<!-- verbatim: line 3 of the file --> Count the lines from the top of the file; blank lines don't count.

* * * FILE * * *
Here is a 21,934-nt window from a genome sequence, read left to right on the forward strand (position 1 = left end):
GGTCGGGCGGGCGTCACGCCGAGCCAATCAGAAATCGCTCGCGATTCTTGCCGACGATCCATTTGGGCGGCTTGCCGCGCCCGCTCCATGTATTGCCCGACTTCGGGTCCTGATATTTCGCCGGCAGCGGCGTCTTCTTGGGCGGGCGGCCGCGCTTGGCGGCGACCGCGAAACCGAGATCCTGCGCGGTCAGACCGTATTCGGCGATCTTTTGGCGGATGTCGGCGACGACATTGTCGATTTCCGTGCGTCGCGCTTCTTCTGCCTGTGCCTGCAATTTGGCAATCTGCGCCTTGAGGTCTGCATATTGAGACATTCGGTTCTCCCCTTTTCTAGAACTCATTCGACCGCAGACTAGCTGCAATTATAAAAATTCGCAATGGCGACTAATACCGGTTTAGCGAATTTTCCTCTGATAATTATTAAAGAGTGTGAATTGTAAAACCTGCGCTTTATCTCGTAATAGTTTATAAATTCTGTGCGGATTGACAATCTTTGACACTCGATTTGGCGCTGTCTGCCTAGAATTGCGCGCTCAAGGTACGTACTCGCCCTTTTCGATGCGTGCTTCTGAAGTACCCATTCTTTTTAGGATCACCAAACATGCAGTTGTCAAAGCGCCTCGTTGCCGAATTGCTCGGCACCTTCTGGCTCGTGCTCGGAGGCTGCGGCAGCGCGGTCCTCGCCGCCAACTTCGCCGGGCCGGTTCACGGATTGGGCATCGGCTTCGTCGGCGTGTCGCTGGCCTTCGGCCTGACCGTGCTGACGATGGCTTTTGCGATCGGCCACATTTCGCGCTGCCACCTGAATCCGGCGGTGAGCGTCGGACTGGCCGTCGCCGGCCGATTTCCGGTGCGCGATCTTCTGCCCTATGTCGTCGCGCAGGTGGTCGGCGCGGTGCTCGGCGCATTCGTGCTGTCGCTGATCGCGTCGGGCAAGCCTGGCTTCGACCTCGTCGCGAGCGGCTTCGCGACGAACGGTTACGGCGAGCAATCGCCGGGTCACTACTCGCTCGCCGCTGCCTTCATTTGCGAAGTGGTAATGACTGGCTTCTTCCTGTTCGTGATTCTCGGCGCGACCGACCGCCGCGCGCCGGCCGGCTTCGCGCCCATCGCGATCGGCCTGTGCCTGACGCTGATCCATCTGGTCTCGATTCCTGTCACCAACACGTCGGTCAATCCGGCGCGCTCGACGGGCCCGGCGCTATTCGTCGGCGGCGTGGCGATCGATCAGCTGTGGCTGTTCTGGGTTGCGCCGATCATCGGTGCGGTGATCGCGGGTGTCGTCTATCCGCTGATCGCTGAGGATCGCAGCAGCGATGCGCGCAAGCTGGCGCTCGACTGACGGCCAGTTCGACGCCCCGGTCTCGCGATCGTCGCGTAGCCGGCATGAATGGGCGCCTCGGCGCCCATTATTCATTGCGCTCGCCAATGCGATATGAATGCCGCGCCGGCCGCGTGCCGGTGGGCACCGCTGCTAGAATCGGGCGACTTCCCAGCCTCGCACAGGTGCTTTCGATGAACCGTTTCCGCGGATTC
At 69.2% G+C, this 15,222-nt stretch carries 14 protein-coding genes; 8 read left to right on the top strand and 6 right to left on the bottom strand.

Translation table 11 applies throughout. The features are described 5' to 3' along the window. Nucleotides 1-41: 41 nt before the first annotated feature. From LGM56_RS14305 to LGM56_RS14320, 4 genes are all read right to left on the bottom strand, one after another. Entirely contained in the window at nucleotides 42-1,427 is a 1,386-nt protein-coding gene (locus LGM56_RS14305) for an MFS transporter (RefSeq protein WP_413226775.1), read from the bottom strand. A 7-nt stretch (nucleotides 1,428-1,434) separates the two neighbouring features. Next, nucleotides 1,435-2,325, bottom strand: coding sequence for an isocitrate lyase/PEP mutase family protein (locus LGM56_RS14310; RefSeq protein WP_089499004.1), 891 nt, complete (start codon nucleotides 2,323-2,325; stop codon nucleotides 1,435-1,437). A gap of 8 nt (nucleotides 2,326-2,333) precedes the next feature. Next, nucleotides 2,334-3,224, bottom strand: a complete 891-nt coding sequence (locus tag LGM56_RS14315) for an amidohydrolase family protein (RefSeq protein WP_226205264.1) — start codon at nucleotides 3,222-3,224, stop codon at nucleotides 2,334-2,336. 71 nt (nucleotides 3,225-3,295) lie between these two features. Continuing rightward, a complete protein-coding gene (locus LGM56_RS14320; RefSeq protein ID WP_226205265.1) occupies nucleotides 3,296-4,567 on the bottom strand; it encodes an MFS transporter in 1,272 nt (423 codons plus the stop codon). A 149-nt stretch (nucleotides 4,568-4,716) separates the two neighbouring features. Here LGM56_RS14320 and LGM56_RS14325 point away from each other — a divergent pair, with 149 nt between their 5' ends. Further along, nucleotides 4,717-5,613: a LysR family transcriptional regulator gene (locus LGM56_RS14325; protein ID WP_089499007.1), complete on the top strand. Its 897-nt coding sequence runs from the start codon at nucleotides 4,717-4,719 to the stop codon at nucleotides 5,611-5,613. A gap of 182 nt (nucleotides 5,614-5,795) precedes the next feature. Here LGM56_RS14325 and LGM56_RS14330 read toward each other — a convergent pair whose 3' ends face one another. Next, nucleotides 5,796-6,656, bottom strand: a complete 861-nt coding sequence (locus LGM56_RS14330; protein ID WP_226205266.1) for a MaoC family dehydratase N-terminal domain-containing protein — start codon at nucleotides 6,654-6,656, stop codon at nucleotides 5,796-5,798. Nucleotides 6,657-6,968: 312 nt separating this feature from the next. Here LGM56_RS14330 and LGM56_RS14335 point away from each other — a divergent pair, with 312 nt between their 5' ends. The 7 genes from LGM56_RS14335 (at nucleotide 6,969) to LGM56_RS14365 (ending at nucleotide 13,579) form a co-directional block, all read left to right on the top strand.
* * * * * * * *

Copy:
At 69.2% G+C, this 15,222-nt stretch carries 14 protein-coding genes; 8 read left to right on the top strand and 6 right to left on the bottom strand.